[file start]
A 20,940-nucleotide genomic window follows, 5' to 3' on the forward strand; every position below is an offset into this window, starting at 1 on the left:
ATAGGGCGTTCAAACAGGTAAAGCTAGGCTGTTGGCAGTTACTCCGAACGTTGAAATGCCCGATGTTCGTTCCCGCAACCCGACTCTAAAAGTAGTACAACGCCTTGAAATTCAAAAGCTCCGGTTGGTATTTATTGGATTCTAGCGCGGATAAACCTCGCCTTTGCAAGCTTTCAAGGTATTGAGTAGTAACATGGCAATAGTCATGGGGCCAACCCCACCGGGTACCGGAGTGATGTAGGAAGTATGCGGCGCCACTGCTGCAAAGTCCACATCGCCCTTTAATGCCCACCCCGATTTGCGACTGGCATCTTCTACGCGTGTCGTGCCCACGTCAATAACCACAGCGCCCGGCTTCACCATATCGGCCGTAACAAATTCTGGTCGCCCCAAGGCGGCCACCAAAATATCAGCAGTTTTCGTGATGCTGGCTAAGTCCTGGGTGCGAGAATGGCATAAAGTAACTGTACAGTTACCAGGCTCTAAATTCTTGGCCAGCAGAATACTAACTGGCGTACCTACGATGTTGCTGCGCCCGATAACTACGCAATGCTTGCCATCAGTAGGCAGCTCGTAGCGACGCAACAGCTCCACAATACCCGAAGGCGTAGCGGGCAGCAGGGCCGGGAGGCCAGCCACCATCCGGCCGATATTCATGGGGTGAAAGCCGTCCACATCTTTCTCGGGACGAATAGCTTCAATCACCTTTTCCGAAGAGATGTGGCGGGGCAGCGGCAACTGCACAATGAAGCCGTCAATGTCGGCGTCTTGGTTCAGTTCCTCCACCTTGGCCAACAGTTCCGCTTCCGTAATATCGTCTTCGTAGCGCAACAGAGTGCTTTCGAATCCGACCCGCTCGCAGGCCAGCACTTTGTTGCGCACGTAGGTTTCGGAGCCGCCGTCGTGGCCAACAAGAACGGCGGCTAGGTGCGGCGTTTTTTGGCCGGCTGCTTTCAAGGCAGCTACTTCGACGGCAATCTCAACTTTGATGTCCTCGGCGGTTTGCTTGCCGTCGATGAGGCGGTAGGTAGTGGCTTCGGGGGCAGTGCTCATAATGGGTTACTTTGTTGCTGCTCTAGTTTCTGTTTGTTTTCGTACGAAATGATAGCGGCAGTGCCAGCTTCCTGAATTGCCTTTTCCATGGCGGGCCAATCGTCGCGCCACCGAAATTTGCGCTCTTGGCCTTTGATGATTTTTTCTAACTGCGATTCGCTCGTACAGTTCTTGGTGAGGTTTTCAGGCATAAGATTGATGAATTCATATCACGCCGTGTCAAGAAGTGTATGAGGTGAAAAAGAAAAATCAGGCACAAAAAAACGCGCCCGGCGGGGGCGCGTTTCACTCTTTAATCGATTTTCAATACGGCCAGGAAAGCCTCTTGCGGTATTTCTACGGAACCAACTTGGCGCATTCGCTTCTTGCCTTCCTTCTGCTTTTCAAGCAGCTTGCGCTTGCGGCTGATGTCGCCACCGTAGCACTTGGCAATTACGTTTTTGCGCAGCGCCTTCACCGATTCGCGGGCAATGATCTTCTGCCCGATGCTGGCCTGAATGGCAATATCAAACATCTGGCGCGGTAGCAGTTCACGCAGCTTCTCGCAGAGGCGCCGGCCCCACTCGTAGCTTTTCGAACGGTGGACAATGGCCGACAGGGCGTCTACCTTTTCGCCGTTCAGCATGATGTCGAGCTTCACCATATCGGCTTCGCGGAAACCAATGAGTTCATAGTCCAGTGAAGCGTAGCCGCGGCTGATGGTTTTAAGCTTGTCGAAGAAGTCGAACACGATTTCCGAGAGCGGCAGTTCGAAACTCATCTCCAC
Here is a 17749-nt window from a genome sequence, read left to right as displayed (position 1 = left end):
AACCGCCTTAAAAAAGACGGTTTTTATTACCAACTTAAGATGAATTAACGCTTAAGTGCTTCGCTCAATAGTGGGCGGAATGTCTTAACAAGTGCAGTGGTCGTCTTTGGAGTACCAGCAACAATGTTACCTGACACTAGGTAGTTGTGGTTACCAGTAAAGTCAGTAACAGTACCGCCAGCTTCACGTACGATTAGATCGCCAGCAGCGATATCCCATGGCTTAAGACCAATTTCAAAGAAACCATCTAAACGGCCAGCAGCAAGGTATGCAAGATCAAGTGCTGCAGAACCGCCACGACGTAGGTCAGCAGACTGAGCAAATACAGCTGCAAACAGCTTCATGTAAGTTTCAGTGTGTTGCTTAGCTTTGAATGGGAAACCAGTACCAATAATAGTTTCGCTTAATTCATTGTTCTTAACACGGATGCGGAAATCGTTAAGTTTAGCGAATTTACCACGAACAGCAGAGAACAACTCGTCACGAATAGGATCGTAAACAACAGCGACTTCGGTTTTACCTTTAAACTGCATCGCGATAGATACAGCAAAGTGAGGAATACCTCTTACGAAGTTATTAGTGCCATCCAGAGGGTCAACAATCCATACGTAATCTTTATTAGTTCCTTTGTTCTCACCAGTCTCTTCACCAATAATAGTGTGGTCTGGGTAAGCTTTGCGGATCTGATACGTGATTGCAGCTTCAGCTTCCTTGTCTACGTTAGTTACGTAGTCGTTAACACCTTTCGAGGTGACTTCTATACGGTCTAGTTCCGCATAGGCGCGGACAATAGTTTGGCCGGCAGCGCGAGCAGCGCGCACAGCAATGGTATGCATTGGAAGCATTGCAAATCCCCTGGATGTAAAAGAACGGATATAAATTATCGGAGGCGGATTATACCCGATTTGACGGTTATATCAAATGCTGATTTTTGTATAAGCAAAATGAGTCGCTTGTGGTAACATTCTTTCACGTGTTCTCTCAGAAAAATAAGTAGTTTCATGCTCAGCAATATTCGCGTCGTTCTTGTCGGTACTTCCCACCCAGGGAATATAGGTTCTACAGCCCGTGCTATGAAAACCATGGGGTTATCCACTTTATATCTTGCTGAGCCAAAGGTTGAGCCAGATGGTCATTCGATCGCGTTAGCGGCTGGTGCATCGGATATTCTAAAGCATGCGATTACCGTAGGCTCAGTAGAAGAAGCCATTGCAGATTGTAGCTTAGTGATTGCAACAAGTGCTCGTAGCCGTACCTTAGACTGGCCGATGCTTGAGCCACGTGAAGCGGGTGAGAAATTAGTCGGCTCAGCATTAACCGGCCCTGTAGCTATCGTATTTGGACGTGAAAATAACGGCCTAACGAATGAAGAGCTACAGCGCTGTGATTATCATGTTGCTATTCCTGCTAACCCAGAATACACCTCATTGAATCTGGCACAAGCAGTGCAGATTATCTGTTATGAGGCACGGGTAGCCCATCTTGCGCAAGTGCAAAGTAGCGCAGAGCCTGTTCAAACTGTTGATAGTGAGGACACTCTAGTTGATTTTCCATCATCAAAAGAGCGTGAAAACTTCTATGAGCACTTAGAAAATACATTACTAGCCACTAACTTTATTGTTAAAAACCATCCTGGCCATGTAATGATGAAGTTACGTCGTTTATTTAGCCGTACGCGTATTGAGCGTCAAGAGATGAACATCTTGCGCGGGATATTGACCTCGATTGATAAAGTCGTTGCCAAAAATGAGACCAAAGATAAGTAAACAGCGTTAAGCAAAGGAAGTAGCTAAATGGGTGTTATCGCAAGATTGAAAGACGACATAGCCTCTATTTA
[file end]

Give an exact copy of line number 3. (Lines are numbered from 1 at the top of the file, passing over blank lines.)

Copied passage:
Here is a 17749-nt window from a genome sequence, read left to right as displayed (position 1 = left end):